2022 Acura MDX World Debut on December 8th

Jason R. Sakurai
by Jason R. Sakurai
2022 acura mdx world debut on december 8th

Acura will reveal the 2022 Acura MDX on December 8. America’s best-selling three-row luxury SUV gets its most dramatic redesign in 20 years. Bolder inside and out, Acura’s new flagship model is claimed to be the most performance-focused, technologically advanced premium SUV in the company’s history.

The debut of Acura’s fourth-generation SUV can be seen at Acura.com/2022-MDX on Tuesday, December 8 at 11:30 a.m. PST, when viewers can tune-in for a first look at the 2022 MDX. The 2022 MDX sits atop a new light-truck platform incorporating an MDX-first double-wishbone front suspension, and a well-appointed interior loaded with new features and technologies.

The MDX joins Acura’s RDX, the best-selling model in its segment, and the TLX sports sedan as the latest models to be designed around what Acura calls Precision Crafted Performance DNA. The new MDX, featuring a 3.5-liter VTEC V6 engine, 10-speed automatic transmission, and available fourth-generation Super Handling All-Wheel Drive (SH-AWD) will arrive at dealers early next year. Acura’s first high-performance SUV variant, the MDX Type S, will follow in the summer of 2021.

The 2001 MDX was the industry’s first three-row SUV to be based on a unibody platform, eschewing the more rugged attributes of truck-based SUVs for comfort, space, and better mileage. Upon its debut, MDX earned critical praise, including the 2001 North American Truck of the Year and 2001 Motor Trend SUV of the Year awards. Over the past two decades, MDX has become America’s all-time best-selling three-row luxury SUV, with cumulative sales exceeding 1 million units, according to MotorIntelligence.

Tune in on December 8th to see if Acura can maintain that sort of success with the next MDX.

[Image: Acura]

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  • SharkDiver SharkDiver on Dec 01, 2020

    Pffffft...Wake me when GM debuts the new ZO6.

  • Varezhka Varezhka on Dec 02, 2020

    Didn't they already show us what they'll look like and most of the specs about a month ago as an MDX "prototype"? Why bother with all the shadows and the secrecy?

  • Danddd Chicago at night is crazy traveling in and out from the 'burbs. Taking the Ike back home around midnight and you'll see racers swerving by at 100mph plus. Dangerous enough we rarely go down there anymore. I plan my city trips between 9:30AM and back out by 1PM to miss the worst traffic.
  • SCE to AUX Good summary, Matt.I like EVs, but not bans, subsidies, or carbon credits. Let them find their own level.PM Sunak has done a good thing, but I'm surprised at how sensibly early he made the call. Hopefully they'll ban the ban altogether.
  • SCE to AUX "Having spoken to plenty of suppliers over the years, many have told me they tried to adapt to EV production only to be confronted with inconsistent orders."Lofty sales predictions followed by reality.I once worked (very briefly) for a key supplier to Segway, back when "Ginger" was going to change the world. Many suppliers like us tooled up to support sales in the millions, only to sell thousands - and then went bankrupt.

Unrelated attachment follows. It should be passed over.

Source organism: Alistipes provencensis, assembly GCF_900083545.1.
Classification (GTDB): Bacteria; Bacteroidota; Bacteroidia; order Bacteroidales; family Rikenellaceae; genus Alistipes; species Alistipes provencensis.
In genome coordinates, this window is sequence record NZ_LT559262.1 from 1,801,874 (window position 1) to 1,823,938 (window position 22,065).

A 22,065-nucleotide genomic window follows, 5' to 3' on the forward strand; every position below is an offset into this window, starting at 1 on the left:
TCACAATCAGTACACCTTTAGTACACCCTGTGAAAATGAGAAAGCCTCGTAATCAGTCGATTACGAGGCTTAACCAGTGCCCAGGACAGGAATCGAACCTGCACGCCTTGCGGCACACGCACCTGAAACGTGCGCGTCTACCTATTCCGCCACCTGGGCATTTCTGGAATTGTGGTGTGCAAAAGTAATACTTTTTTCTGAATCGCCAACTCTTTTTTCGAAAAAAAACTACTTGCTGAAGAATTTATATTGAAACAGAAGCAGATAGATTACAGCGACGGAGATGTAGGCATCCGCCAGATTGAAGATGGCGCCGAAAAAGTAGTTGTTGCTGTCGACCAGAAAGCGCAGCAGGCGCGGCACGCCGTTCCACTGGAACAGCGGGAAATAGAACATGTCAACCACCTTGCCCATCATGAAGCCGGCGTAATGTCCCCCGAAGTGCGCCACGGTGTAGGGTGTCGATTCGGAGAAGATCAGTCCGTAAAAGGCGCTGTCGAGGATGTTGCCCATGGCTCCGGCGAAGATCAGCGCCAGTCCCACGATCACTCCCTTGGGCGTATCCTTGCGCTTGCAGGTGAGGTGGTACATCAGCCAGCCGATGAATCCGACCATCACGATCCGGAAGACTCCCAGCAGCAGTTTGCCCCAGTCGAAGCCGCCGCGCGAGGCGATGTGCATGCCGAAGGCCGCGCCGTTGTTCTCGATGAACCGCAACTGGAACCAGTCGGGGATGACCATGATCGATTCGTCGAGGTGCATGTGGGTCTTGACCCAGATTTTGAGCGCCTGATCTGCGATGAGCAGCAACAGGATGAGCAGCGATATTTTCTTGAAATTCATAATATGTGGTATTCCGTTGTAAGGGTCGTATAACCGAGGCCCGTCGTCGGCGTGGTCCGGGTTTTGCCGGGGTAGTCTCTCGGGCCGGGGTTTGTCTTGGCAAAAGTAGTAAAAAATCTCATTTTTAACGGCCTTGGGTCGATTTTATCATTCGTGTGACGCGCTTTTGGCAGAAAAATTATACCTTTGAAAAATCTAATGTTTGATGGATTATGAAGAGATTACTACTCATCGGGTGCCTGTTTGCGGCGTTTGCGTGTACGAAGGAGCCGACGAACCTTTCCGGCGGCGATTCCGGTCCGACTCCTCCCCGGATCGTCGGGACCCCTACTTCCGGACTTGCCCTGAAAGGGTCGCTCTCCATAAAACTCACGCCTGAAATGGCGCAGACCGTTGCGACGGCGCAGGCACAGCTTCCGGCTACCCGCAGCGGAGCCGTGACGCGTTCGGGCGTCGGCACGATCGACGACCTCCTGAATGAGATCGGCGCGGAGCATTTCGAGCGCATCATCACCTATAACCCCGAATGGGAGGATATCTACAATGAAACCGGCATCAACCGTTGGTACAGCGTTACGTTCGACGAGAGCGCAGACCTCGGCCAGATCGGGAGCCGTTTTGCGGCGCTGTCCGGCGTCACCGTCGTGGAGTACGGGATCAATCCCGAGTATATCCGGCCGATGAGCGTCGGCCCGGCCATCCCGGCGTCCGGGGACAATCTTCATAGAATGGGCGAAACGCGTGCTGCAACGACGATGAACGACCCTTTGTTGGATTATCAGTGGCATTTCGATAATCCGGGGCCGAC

• SCE to AUX "all-electric vehicles, resulting in a scenario where automakers need fewer traditional suppliers"Is that really true? Fewer traditional suppliers, but they'll be replaced with other suppliers. You won't have the myriad of parts for an internal combustion engine and its accessories (exhaust, sensors), but you still have gear reducers (sometimes two or three), electric motors with lots of internal components, motor mounts, cooling systems, and switchgear.Battery packs aren't so simple, either, and the fire recalls show that quality control is paramount.The rest of the vehicle is pretty much the same - suspension, brakes, body, etc.
  • Theflyersfan As crazy as the NE/Mid-Atlantic I-95 corridor drivers can be, for the most part they pay attention and there aren't too many stupid games. I think at times it's just too crowded for that stuff. I've lived all over the US and the worst drivers are in parts of the Midwest. As I've mentioned before, Ohio drivers have ZERO lane discipline when it comes to cruising, merging, and exiting. And I've just seen it in this area (Louisville) where many drivers have literally no idea how to merge. I've never seen an area where drivers have no problems merging onto an interstate at 30 mph right in front of you. There are some gruesome wrecks at these merge points because it looks like drivers are just too timid to merge and speed up correctly. And the weaving and merging at cloverleaf exits (which in this day and age need to all go away) borders on comical in that no one has a bloody clue of let car merge in, you merge right to exit, and then someone repeats behind you. That way traffic moves. Not a chance here.And for all of the ragging LA drivers get, I found them just fine. It's actually kind of funny watching them rearrange themselves like after a NASCAR caution flag once traffic eases up and they line up, speed up to 80 mph for a few miles, only to come to a dead halt again. I think they are just so used to the mess of freeways and drivers that it's kind of a "we'll get there when we get there..." kind of attitude.